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Ports expand without guide
Planning – 31 March 2006

Approval of three major ports on the east coast highlights the lack of a clear national strategy, reports Mark Smulian.

Look out to sea off the Essex coast and what appears to be a new island catches your eye. But then the island moves.

What you are watching is one of the giant container ships that put in daily to the ports of Harwich, Felixstowe and Tilbury. All three east coast ports are about to see a massive wave of further development as the shipping industry struggles to keep pace with the rising tide of goods flowing into the UK.

Planners are caught up in debates over the location of extra port facilities and their impact. But with no overall strategy for sea transport, assessing proposals is not easy. England has no national spatial plan at all, so each application is considered by authorities on its merits rather than in relation to port proposals elsewhere.

Clearly, it is the freight industry's problem if it ends up with an uneconomic excess of capacity. However, the environmental issues raised by port developments are very much the concern of nearby communities, and nowhere more than in Essex. The county is caught in a ports pincer, with proposals close to final approval at Bathside Bay near Harwich and Shellhaven on the Thames Estuary.

Essex County Council has become involved in both proposals. "I am critical that we do planning in a vacuum because we have no national ports policy and so developments are judged ad hoc," says head of planning Geoff Gardner. In the event, the authority has supported both proposals, subject to suitable safeguards.

Shellhaven is just inside unitary Thurrock Council's area, but road links to the London Gateway scheme traverse Essex. The site is an isolated 600ha former oil refinery in established industrial use. Much of the planning effort on this 1.4 billion project is largely confined to negotiating road links with the Highways Agency.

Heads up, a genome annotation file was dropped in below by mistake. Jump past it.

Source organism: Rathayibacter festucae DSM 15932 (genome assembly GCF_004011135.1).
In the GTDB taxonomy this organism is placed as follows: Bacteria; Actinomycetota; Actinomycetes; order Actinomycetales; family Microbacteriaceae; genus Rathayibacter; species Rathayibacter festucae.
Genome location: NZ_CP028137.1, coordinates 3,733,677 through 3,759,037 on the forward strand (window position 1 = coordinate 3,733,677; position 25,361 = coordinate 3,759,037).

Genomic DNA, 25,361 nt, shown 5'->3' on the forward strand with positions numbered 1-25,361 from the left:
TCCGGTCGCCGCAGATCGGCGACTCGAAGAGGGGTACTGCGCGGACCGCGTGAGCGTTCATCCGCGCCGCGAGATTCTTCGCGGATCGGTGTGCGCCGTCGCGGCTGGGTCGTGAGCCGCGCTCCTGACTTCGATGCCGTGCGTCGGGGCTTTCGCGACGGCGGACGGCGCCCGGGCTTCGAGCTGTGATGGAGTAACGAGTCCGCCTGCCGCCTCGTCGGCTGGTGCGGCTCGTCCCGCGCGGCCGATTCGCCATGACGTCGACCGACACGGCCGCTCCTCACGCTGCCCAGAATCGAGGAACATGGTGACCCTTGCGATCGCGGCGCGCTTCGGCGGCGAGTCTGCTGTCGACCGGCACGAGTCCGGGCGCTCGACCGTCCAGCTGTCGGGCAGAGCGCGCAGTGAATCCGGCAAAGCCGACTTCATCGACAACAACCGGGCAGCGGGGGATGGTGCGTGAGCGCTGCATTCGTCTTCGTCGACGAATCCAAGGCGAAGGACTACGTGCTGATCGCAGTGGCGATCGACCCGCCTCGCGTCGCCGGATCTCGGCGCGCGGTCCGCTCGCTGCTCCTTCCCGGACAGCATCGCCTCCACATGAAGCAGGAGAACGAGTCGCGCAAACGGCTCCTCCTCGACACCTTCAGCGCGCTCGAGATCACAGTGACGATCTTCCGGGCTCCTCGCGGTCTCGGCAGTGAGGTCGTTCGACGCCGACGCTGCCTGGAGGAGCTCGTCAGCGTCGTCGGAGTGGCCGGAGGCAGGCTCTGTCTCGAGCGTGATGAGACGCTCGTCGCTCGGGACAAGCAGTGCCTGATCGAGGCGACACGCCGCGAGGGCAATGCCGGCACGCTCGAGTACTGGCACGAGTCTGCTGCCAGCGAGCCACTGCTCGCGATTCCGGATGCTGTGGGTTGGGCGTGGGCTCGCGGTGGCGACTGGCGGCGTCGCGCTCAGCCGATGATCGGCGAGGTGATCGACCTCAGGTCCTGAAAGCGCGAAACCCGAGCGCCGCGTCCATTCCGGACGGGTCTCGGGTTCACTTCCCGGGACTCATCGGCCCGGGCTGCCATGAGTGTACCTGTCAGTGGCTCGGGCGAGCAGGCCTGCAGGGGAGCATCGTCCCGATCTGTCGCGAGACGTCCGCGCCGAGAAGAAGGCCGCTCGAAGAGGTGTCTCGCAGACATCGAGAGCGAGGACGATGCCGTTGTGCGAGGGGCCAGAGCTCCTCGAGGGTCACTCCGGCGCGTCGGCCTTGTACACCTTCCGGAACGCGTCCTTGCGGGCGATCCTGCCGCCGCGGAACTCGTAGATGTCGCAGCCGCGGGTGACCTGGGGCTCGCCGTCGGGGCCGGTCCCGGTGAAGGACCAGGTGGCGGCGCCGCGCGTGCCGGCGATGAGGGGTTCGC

Bathside Bay on the Essex bank of the Stour Estuary is a key component of the expanding Haven Gateway port complex. Promoter Hutchison Ports claims that the project will bring some 50 million a year into the local economy. It will complement Hutchison's operation on the Suffolk side of the estuary at Felixstowe South, granted provisional approval earlier this year (Planning, 3 February, p1).

"Bathside Bay needs road and rail infrastructure to serve it and the developer is funding an upgrade of the A120, which is the main access route," explains Gardner. "We are supportive of the Haven Gateway for the regeneration benefits it brings. There are some environmental downsides, but generally it is good for the area."

The benefits are expected to be felt throughout north-east Essex. "We strongly support Bathside Bay as it will bring some 1,600 jobs and we have to create 50,000 by 2021 under the regional plan," says Colchester Borough Council executive director Mike Crouch. "Unemployment is low in Colchester at 1.5 per cent, but there are places nearby where it is much higher and they need regeneration."